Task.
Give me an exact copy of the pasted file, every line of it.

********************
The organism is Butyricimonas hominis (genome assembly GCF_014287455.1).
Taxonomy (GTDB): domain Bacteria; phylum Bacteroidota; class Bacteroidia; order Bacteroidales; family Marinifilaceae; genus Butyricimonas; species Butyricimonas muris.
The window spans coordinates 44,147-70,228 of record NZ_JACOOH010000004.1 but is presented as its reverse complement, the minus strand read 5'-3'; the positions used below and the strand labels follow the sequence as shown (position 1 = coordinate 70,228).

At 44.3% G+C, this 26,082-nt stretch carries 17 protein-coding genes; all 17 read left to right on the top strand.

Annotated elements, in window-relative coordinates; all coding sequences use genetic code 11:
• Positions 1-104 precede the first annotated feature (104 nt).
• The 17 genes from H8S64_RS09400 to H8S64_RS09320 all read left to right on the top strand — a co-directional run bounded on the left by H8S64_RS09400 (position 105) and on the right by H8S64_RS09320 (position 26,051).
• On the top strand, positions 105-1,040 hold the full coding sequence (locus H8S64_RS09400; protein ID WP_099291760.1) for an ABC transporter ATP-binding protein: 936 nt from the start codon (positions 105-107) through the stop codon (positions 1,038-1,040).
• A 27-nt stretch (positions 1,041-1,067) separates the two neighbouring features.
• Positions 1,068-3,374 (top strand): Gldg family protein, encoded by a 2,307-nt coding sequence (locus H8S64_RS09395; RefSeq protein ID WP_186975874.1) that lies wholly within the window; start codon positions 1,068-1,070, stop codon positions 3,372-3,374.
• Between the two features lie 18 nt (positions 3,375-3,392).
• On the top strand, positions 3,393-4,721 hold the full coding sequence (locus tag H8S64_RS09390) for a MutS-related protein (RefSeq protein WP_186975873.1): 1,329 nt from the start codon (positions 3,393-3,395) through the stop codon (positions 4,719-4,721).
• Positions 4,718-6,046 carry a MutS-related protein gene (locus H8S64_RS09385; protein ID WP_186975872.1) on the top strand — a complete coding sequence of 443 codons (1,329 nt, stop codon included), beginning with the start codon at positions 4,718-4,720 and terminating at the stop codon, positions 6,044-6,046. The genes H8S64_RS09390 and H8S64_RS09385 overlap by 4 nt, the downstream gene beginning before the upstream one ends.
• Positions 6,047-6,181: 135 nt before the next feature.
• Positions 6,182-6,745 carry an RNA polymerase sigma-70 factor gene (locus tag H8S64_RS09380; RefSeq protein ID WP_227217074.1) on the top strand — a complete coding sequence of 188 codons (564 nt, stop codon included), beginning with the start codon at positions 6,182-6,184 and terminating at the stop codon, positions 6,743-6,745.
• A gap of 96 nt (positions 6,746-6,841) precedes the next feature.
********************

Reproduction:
The organism is Butyricimonas hominis (genome assembly GCF_014287455.1).
Taxonomy (GTDB): domain Bacteria; phylum Bacteroidota; class Bacteroidia; order Bacteroidales; family Marinifilaceae; genus Butyricimonas; species Butyricimonas muris.
The window spans coordinates 44,147-70,228 of record NZ_JACOOH010000004.1 but is presented as its reverse complement, the minus strand read 5'-3'; the positions used below and the strand labels follow the sequence as shown (position 1 = coordinate 70,228).

At 44.3% G+C, this 26,082-nt stretch carries 17 protein-coding genes; all 17 read left to right on the top strand.

Annotated elements, in window-relative coordinates; all coding sequences use genetic code 11:
• Positions 1-104 precede the first annotated feature (104 nt).
• The 17 genes from H8S64_RS09400 to H8S64_RS09320 all read left to right on the top strand — a co-directional run bounded on the left by H8S64_RS09400 (position 105) and on the right by H8S64_RS09320 (position 26,051).
• On the top strand, positions 105-1,040 hold the full coding sequence (locus H8S64_RS09400; protein ID WP_099291760.1) for an ABC transporter ATP-binding protein: 936 nt from the start codon (positions 105-107) through the stop codon (positions 1,038-1,040).
• A 27-nt stretch (positions 1,041-1,067) separates the two neighbouring features.
• Positions 1,068-3,374 (top strand): Gldg family protein, encoded by a 2,307-nt coding sequence (locus H8S64_RS09395; RefSeq protein ID WP_186975874.1) that lies wholly within the window; start codon positions 1,068-1,070, stop codon positions 3,372-3,374.
• Between the two features lie 18 nt (positions 3,375-3,392).
• On the top strand, positions 3,393-4,721 hold the full coding sequence (locus tag H8S64_RS09390) for a MutS-related protein (RefSeq protein WP_186975873.1): 1,329 nt from the start codon (positions 3,393-3,395) through the stop codon (positions 4,719-4,721).
• Positions 4,718-6,046 carry a MutS-related protein gene (locus H8S64_RS09385; protein ID WP_186975872.1) on the top strand — a complete coding sequence of 443 codons (1,329 nt, stop codon included), beginning with the start codon at positions 4,718-4,720 and terminating at the stop codon, positions 6,044-6,046. The genes H8S64_RS09390 and H8S64_RS09385 overlap by 4 nt, the downstream gene beginning before the upstream one ends.
• Positions 6,047-6,181: 135 nt before the next feature.
• Positions 6,182-6,745 carry an RNA polymerase sigma-70 factor gene (locus tag H8S64_RS09380; RefSeq protein ID WP_227217074.1) on the top strand — a complete coding sequence of 188 codons (564 nt, stop codon included), beginning with the start codon at positions 6,182-6,184 and terminating at the stop codon, positions 6,743-6,745.
• A gap of 96 nt (positions 6,746-6,841) precedes the next feature.